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Does Xanax Help With Chronic Pain?


Xanax For Pain

Xanax is used for the treatment of severe anxiety disorders, panic attacks, and the treatment of alcohol withdrawal symptoms – but does Xanax help with chronic pain? According to an extensive study published by the US National Library of Medicine, Xanax is more commonly being used for the treatment of chronic pain than ever before. (1) 

The study explains that as part of a comprehensive experiment, 100 men and women who experienced chronic pain were given 1.5 mg of the medication daily in a controlled environment. No other medications were administered at the time. Before the study was complete 16 patients had removed themselves from the study and one had died. Out of the 83 remaining individuals, a staggering 61 had shown immense improvement. Their chronic pain levels had been effectively treated, and they were far more comfortable than they had been in quite some time.

It is important to understand, however, that wherever Xanax is concerned there is no entirely safe use – no matter what the medication is prescribed for, it has a high potential for abuse. Men and women who take Xanax for chronic pain are just as likely to develop a physical and psychological dependency down the line as those who take the medication to treat anxiety.

What is Xanax Used For?


Xanax is a short-acting benzodiazepine, one that is mostly prescribed for the treatment of severe anxiety-related disorders like persistent panic attacks. Because Xanax is so habit-forming and because substance dependence can develop so quickly when this substance is concerned, prescribing psychiatric doctors typically only prescribe the medication to be taken short-term (at the onset of a panic attack, for example). Despite its addictive nature, this prescription medication is one of the most prescribed throughout the United States.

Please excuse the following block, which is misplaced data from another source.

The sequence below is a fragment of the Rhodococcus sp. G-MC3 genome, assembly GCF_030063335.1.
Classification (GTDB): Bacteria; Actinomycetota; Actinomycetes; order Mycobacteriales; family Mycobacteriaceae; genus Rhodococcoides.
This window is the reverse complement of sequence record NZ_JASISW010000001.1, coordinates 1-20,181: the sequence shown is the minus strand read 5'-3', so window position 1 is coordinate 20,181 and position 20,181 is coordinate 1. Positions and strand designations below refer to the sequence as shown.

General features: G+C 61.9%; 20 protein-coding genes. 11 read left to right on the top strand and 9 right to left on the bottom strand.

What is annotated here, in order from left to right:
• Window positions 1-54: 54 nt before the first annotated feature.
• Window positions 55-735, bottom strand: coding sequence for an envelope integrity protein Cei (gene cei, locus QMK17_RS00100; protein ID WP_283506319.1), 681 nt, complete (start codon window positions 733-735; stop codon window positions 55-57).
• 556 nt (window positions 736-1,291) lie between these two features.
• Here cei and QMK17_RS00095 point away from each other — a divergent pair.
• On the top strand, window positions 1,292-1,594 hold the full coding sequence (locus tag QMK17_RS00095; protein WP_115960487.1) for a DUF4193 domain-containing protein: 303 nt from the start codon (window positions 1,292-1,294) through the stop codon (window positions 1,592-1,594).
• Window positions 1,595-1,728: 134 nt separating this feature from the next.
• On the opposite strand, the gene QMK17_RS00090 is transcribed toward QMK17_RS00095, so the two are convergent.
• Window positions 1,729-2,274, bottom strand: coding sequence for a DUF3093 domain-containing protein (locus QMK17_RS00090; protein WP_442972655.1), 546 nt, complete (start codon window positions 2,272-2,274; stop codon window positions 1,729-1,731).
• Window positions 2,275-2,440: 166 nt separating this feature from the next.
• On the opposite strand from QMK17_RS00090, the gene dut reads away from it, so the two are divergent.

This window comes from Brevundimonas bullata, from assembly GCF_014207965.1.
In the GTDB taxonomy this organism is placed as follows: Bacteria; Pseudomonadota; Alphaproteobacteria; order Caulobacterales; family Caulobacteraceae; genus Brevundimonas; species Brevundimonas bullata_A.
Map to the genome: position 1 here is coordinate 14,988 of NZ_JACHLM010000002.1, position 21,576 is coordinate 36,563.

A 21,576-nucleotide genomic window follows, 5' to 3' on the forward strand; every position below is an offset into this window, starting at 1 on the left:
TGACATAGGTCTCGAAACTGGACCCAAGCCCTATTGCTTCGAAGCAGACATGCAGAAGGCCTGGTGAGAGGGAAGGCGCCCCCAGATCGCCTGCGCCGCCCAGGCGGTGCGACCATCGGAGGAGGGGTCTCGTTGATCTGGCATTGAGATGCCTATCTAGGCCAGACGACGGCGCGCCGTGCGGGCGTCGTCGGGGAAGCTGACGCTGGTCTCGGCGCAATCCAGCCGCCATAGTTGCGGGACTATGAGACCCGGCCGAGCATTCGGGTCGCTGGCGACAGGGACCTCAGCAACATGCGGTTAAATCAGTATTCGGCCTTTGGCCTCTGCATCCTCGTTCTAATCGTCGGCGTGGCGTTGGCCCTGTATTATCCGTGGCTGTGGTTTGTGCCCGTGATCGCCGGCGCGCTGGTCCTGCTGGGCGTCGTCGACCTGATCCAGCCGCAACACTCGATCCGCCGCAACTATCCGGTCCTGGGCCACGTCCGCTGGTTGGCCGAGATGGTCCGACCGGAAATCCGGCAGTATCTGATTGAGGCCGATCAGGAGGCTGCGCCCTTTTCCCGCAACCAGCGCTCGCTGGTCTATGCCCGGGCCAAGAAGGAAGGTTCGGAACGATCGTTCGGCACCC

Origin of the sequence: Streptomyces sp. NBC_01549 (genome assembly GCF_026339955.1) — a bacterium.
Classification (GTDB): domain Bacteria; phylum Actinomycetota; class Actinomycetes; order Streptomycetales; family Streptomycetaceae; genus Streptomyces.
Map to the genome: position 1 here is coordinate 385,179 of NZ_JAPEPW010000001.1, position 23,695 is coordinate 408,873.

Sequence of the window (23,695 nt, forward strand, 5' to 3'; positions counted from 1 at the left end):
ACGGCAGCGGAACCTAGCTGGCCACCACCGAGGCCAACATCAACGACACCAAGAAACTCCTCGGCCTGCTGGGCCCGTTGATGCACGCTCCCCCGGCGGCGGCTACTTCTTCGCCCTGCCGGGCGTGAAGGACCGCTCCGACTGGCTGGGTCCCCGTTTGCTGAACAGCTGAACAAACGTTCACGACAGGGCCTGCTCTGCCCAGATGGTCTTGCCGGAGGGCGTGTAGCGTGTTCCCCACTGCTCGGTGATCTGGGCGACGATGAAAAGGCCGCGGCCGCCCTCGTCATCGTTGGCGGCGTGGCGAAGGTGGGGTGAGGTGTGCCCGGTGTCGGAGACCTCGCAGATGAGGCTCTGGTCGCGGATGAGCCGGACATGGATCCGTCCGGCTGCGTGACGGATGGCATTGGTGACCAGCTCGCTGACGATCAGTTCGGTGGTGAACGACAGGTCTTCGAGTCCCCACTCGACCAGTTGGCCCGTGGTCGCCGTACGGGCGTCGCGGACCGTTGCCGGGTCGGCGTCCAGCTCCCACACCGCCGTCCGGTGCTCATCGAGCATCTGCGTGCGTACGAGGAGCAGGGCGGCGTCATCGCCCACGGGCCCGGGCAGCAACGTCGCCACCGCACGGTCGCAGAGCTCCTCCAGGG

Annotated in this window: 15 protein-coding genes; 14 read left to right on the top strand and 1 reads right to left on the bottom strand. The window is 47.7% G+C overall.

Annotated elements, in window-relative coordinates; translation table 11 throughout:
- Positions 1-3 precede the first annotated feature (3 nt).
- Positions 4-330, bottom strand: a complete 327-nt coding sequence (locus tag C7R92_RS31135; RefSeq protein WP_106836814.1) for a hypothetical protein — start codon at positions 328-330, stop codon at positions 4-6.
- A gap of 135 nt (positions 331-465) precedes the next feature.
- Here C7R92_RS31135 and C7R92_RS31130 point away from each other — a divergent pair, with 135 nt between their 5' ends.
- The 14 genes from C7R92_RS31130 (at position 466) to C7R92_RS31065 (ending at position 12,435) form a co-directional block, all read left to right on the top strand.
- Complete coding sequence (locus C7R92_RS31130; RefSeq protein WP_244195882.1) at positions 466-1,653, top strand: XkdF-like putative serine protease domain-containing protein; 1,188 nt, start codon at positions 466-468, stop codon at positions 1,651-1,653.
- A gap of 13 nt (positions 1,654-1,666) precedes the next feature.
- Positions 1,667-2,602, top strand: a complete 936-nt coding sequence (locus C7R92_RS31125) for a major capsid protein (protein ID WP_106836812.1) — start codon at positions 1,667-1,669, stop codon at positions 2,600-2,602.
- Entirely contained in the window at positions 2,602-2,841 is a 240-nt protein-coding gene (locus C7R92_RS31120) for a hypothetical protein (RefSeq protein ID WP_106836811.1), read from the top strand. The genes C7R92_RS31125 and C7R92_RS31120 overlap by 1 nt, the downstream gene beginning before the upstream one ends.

Seeing that Xanax is a benzodiazepine, it is a prescription tranquilizer – one with a high potential for abuse and one that can result in severe withdrawal-related symptoms when consistently abused for any significant length of time. If an individual is not slowly tapered off the drug in a medical detoxification setting, he or she is liable to experience serious and potentially life-threatening withdrawal symptoms including seizure and coma. Some benzodiazepines are used to treat the symptoms of alcohol withdrawal in a medical detox environment. However, if the drug is not carefully administered, and if use is not monitored by a medical professional, the medication can ultimately wind up doing more harm than good.

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How Does Xanax Help Ease Chronic Pain?


Xanax, primarily prescribed to treat anxiety and panic disorders, can sometimes provide relief from certain types of pain due to its sedative and muscle-relaxing effects. The drug belongs to a class of medications called benzodiazepines, which work by enhancing the activity of gamma-aminobutyric acid (GABA), a neurotransmitter that inhibits brain activity. By increasing GABA activity, Xanax can induce feelings of calmness and relaxation, which can indirectly alleviate pain associated with tension or anxiety.